“We need you to act now to protect people’s health and keep us in Phase 3,” added Dr. Spitters. “Please celebrate wisely and make safe decisions, especially with upcoming holidays and spring breaks from school.”
Mask up whenever around people you don’t live with—indoors or outdoors. If gathering indoors, ensure windows or doors are open to increase ventilation. Keep that physical distance between yourself and others, and make sure to wash hands often. Lastly, try to defer non-essential gatherings until the community is further down the road in getting vaccinated.
This is more important than ever given the increase in variants of concern in Snohomish County and Washington state. The weekly variant report from the Washington State Department of Health (DOH) published on April 1 showed expansion of several more transmissible strains (e.g., B.1.429, B.1.1.7) and new detection of the P.1 variant in Snohomish County. While these results demonstrate the presence of the variant strains here in the county, they do not provide a precise estimate of their prevalence. Instead, specimens are analyzed are a non-representative sample of positive specimens collected.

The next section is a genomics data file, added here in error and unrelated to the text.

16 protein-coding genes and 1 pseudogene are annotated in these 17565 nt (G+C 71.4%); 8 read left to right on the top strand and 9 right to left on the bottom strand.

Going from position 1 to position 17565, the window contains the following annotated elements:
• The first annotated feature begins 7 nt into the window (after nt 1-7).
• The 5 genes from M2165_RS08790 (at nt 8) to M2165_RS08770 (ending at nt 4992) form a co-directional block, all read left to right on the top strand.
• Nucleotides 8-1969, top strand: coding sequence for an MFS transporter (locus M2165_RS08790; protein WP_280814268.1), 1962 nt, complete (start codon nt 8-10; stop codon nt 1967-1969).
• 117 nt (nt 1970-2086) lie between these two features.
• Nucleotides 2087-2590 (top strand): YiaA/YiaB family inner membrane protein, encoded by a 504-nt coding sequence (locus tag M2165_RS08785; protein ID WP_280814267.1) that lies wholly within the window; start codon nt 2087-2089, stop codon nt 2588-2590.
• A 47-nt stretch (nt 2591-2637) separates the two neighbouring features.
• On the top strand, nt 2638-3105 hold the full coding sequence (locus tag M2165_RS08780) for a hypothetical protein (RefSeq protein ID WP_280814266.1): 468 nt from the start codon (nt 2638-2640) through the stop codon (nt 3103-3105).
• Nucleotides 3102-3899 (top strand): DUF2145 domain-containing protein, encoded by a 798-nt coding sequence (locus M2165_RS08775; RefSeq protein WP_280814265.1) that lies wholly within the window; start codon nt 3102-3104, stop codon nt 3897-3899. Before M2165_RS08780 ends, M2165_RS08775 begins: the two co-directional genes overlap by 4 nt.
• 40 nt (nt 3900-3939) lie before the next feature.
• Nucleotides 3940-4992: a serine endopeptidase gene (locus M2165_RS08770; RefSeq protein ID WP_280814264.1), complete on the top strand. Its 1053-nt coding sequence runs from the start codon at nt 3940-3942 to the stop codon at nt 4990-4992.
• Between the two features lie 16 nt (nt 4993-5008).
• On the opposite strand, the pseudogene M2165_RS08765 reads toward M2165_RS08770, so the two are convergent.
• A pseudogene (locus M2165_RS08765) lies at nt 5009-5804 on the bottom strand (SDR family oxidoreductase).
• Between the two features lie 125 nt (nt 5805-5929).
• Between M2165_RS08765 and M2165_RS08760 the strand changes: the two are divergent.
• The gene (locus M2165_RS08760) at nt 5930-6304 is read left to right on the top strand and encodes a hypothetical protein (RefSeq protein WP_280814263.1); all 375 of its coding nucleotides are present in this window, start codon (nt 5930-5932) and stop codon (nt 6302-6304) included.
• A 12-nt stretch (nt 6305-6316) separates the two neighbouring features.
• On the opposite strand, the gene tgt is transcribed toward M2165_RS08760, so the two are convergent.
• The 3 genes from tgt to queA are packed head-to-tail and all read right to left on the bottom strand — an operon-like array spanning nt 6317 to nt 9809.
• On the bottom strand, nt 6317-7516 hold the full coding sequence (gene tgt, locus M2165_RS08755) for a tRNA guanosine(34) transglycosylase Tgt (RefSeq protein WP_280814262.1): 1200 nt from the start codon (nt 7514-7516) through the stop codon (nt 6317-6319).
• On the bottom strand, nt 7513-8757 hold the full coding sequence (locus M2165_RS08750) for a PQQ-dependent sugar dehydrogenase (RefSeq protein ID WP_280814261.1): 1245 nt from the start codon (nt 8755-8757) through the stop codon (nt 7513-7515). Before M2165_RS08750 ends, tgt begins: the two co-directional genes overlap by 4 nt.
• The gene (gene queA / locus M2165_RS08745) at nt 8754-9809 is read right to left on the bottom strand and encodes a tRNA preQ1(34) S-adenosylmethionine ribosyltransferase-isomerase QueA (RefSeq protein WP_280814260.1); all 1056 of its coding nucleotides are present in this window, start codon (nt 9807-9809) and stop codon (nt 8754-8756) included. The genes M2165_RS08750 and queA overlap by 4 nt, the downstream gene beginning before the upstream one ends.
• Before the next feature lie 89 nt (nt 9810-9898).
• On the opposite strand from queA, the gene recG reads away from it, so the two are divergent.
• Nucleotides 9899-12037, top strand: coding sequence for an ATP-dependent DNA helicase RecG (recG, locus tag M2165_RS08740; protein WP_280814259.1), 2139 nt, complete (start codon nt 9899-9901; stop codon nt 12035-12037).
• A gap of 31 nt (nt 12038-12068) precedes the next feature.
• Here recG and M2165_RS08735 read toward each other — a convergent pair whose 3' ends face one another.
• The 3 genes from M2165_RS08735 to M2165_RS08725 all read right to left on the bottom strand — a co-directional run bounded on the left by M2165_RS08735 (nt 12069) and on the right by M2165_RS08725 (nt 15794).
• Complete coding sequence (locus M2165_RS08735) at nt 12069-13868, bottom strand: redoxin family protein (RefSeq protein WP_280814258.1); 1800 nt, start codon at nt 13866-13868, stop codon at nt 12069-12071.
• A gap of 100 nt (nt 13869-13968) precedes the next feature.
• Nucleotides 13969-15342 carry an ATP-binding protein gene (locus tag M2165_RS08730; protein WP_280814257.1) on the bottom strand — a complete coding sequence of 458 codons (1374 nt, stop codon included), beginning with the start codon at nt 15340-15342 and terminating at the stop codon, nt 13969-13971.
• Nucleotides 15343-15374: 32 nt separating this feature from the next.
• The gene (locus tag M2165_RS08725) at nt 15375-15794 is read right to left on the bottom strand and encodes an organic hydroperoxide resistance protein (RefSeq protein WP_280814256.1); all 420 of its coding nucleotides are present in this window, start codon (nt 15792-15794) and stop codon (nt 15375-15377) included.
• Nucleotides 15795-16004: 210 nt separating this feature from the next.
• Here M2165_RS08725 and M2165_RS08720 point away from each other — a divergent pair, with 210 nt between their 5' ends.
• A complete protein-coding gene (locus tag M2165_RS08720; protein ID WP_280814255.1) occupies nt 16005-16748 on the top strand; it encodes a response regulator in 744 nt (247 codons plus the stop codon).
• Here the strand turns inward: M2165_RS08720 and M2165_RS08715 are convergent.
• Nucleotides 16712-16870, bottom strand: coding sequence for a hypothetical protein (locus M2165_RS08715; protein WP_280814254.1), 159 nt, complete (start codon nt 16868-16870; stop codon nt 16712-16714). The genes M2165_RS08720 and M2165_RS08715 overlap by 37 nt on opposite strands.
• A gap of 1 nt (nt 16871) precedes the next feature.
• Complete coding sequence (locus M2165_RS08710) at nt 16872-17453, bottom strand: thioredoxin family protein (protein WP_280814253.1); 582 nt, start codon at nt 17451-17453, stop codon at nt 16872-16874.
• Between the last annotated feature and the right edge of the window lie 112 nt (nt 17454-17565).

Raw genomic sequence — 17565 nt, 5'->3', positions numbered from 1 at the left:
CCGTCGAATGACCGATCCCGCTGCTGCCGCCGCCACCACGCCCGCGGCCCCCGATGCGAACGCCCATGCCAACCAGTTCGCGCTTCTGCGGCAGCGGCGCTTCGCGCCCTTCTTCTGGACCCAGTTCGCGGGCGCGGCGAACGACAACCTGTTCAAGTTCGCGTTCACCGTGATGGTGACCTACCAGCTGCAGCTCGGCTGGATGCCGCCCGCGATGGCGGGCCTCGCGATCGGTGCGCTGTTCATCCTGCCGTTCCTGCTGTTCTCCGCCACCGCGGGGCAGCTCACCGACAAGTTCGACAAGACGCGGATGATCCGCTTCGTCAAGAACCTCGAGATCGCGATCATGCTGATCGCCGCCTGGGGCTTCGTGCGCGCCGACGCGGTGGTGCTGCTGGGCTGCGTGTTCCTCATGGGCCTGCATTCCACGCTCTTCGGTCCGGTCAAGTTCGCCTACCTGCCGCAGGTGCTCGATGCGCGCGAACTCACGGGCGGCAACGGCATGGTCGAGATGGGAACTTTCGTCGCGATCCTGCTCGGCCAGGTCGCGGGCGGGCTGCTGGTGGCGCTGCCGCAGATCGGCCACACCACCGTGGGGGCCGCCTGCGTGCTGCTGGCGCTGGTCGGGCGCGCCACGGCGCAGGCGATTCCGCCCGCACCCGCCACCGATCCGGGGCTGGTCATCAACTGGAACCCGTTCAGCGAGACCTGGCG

First identified in travelers from Brazil, the P.1 variant has 17 unique mutations. There is evidence to suggest that some of the mutations may affect the ability of antibodies (natural and from vaccine) to recognize and neutralize the virus in laboratory experiments. However, clinical trials of COVID vaccination in Brazil have still shown excellent results in preventing severe disease, hospitalization and death.